Brand lifecycles

Rob Walker had another great piece, Can a Dead Brand Live Again? in last weekend’s New York Times Magazine. He profiles River West Brands, a firm that resurrects and reinvigorates inactive brands, similar to The Himmel Group that I mentioned here recently.

Walker also describes

the Licensing International Expo, an annual event at which the owners of cultural properties – TV shows, movies, cartoon characters – meet with makers of things and try to negotiate deals granting them a paid license to use the properties to add meaning and market value to whatever things they make. It is a good place to contemplate the business potential of “the brand” in free-floating form, unmoored to any product or company that may have actually created it. A surprising number of the symbols represented at the expo held last summer in New York were simply brand logos. Spam, for instance, had its own booth. IMC Licensing was there on behalf of its clients Oreo, Altoids, Dole and Oscar Mayer. At one point I encountered a person dressed up as a can of Lysol, which is represented by the Licensing Company.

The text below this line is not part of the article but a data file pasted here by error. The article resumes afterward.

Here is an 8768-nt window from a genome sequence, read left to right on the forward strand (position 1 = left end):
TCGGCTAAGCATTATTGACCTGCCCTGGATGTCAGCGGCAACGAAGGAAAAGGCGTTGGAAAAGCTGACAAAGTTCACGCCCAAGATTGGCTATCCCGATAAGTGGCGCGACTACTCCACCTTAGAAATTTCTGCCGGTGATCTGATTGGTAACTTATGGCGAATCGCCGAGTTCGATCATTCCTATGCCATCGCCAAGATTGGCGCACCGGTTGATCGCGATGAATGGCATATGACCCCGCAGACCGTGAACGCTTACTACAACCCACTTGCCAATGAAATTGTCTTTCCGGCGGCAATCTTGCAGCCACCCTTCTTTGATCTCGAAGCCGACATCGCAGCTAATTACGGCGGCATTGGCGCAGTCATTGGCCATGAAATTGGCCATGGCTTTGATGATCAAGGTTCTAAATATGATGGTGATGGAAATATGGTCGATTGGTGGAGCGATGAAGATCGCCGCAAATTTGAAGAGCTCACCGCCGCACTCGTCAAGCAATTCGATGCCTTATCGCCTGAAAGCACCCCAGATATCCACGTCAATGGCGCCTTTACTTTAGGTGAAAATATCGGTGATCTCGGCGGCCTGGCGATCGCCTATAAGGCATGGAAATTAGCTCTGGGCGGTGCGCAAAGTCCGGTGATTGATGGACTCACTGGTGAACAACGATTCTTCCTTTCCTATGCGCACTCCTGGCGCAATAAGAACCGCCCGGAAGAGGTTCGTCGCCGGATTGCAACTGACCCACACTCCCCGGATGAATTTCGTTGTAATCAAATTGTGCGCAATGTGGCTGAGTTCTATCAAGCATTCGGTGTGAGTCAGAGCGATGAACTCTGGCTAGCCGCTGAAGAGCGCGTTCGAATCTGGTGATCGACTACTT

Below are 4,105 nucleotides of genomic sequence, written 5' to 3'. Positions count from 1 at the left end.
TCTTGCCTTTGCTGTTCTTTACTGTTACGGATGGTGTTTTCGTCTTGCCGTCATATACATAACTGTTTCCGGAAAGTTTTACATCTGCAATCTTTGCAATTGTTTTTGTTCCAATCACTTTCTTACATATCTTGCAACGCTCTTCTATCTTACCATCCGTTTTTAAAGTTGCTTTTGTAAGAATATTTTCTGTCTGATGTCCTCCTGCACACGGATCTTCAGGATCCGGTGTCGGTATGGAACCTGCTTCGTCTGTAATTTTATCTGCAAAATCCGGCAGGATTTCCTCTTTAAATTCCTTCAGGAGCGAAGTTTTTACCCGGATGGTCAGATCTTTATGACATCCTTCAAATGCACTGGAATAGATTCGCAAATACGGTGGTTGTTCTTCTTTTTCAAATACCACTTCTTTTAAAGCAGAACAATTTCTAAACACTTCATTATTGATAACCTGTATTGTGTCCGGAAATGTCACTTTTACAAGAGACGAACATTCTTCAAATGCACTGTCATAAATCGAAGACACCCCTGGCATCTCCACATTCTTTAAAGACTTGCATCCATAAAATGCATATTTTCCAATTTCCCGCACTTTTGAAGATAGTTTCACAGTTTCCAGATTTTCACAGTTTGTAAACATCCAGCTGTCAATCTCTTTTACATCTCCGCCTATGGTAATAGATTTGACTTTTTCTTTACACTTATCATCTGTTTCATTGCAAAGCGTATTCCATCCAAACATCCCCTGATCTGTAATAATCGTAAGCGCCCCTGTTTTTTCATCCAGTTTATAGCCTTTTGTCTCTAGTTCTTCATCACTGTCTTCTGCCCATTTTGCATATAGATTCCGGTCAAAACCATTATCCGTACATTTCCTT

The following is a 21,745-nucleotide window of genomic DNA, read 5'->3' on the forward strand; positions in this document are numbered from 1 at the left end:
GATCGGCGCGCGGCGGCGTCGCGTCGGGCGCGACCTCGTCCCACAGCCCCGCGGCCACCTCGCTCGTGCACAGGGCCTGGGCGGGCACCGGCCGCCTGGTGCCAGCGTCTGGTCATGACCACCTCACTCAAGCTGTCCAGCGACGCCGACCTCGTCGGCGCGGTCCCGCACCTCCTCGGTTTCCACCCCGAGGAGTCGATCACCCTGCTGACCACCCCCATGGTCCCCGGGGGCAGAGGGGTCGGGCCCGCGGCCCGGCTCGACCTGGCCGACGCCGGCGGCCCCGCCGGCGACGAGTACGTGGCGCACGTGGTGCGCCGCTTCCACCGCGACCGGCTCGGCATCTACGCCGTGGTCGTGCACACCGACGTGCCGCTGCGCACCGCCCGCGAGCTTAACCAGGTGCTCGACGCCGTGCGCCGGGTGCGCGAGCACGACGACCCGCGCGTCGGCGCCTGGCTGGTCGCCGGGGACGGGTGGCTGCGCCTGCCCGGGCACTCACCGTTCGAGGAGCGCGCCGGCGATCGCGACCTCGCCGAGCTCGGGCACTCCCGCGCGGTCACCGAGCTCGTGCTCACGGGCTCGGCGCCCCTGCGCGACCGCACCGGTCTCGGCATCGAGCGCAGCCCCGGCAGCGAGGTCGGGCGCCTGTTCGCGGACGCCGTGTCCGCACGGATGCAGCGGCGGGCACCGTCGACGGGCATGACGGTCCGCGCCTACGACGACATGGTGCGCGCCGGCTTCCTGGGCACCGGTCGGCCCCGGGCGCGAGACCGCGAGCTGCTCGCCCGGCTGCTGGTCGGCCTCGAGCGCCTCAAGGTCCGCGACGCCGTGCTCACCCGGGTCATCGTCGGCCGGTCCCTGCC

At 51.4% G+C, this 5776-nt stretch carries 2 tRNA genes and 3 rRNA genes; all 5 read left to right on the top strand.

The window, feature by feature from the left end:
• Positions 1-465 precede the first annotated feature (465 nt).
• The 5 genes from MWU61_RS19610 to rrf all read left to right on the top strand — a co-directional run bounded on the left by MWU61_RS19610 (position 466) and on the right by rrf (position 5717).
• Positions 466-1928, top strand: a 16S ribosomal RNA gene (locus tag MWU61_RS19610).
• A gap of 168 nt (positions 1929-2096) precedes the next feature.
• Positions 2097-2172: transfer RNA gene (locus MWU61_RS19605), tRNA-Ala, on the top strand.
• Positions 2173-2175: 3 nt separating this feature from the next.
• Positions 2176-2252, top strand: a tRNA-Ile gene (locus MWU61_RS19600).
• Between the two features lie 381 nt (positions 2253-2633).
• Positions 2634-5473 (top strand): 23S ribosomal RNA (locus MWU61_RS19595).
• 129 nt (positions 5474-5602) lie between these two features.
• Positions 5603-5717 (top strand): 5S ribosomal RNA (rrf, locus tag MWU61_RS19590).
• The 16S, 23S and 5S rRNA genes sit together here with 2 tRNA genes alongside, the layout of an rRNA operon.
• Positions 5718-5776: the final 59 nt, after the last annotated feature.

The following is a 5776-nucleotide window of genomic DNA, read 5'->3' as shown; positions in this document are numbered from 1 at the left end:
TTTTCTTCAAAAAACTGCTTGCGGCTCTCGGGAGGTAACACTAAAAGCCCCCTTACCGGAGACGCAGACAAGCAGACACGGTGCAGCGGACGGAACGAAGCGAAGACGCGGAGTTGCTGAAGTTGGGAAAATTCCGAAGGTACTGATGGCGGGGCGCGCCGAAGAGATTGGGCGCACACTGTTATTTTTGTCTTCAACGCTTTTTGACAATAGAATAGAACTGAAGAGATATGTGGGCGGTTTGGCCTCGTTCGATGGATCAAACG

In 2004 I ran a discussion panel at the Licensing International Expo. You can check out the FreshMeat column where I related my impressions of the event here, and see tons of photos are here.

The image in the banner above!


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